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Adam Liaw’s peanut butter curry

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This simple one-pot curry has a lovely richness from the peanut butter and coconut milk. It’s perfect with a bowl of steamed rice and some steamed vegetables or a light salad. You can enjoy this curry straight away, but like most curries and stews it tastes even better if left to cool and then reheated.

  • Serves4
  • Cook time25 minutes
  • Prep time15 minutes
Adam Liaw’s peanut butter curry


  • 2 tbs vegetable oil
  • 2 large onions, finely sliced
  • 4 garlic cloves, chopped
  • 1 tbs grated fresh ginger
  • 1 tbs ground turmeric
  • 1 tbs ground cumin
  • 1 tbs ground coriander
  • 1 tsp chilli powder (optional)
  • 1kg boneless, skinless chicken thighs, cut into 5cm pieces
  • 1/2 cup (125g) smooth peanut butter
  • 1 tin (400g) diced tomatoes
  • 1 tin (400ml) coconut milk
  • 1/2 tsp sugar
  • Salt, to season
  • Coriander leaves, to serve
  • 2 tbs chopped peanuts (optional)
  • Lime cheeks or wedges, to serve

Check ingredient labels to make sure they meet your specific dietary requirements and always consult a health professional before changing your diet. View dietary information here.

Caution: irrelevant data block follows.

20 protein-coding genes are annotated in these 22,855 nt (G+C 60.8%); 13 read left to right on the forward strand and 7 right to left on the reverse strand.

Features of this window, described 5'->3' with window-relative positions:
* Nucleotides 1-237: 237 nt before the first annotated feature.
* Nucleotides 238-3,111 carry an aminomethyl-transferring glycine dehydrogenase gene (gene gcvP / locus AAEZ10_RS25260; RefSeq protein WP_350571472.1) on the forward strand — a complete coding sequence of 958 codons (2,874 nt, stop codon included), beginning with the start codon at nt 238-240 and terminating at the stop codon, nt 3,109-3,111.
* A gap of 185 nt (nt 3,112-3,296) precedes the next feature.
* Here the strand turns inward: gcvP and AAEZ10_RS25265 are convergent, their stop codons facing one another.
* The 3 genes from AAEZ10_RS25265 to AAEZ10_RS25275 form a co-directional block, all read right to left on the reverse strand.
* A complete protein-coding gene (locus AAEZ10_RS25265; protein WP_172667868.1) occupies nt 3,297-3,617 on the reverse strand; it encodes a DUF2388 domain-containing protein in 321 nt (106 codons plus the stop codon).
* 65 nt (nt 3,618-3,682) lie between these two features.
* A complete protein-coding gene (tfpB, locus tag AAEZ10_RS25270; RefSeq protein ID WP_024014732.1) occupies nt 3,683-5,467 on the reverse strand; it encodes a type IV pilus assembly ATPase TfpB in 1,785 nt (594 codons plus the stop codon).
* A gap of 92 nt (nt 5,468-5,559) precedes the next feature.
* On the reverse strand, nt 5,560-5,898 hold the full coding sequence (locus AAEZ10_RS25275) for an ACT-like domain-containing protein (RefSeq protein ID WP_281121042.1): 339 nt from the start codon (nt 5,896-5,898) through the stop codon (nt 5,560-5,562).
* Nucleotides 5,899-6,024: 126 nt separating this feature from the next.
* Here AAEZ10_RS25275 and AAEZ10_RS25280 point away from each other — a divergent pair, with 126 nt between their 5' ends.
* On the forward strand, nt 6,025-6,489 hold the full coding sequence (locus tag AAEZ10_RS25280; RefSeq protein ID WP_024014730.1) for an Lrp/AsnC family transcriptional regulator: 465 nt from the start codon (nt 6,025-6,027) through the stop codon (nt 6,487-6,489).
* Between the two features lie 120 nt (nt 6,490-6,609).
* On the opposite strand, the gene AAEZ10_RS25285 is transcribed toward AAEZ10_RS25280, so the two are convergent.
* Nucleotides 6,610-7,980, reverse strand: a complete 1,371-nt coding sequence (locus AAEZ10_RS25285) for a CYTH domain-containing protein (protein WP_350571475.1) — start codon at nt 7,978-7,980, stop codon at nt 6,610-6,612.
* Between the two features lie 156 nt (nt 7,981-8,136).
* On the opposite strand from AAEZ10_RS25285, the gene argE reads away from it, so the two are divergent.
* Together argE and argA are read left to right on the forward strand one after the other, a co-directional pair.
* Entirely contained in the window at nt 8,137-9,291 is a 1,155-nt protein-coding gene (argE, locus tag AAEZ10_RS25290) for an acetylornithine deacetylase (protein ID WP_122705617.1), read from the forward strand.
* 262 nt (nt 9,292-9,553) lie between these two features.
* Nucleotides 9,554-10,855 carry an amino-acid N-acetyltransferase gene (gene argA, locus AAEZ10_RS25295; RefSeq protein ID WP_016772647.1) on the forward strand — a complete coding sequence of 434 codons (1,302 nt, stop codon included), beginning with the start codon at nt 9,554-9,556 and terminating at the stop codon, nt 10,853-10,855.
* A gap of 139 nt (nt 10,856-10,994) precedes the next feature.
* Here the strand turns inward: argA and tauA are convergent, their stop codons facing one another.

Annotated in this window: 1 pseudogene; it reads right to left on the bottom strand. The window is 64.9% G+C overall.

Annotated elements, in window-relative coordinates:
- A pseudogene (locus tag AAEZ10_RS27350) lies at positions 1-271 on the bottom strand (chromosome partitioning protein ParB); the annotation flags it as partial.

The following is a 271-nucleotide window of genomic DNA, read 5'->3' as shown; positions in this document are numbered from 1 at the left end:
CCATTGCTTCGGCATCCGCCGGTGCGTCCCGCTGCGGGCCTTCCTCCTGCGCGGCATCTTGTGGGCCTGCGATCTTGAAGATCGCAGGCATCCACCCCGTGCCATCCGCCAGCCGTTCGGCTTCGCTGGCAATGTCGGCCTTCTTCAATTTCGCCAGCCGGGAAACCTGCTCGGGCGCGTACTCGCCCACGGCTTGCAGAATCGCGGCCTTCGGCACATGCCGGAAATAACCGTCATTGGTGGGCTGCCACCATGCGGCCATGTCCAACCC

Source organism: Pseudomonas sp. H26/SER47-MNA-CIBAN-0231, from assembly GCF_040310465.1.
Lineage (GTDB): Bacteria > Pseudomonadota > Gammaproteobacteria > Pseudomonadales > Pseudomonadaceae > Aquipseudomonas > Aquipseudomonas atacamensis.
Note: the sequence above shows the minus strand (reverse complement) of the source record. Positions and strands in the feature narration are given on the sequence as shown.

Percentage Daily Intake information on our recipes is calculated using the nutrition reference values for an average Australian adult.


  1. Step 1

    Heat the oil in a heavy-based pot over a medium heat and add the onion, garlic and ginger. Fry, stirring regularly, for about 5 minutes until very fragrant and starting to brown. Add the ground spices and chilli, if using, stirring well to combine. Add the chicken and stir to coat. Add the peanut butter, tomatoes, coconut milk and sugar and stir well.
  2. Step 2

    Bring the mixture to the boil, then reduce the heat and simmer uncovered for 15–20 minutes until the chicken is very tender, stirring occasionally. If the sauce thickens a bit too much, you can add a little water.
  3. Step 3

    Taste and adjust the seasoning as required. Scatter with coriander and a sprinkling of ground peanuts, if you like, and serve with lime wedges.

    Tip: Controlling the amount of liquid is the key to braised dishes and curries like this. Too much watery liquid and it will taste insipid, but too little and it might catch on the base of the pot and burn. Every stove and pot will be different, so use your own judgement about when to cover the pot and when to leave it uncovered, and whether you might need to add a splash of water as it thickens towards the end.

    This is an edited extract from Tonight’s Dinner by Adam Liaw, published by Hardie Grant Books & SBS, RRP $45. Available in stores nationally.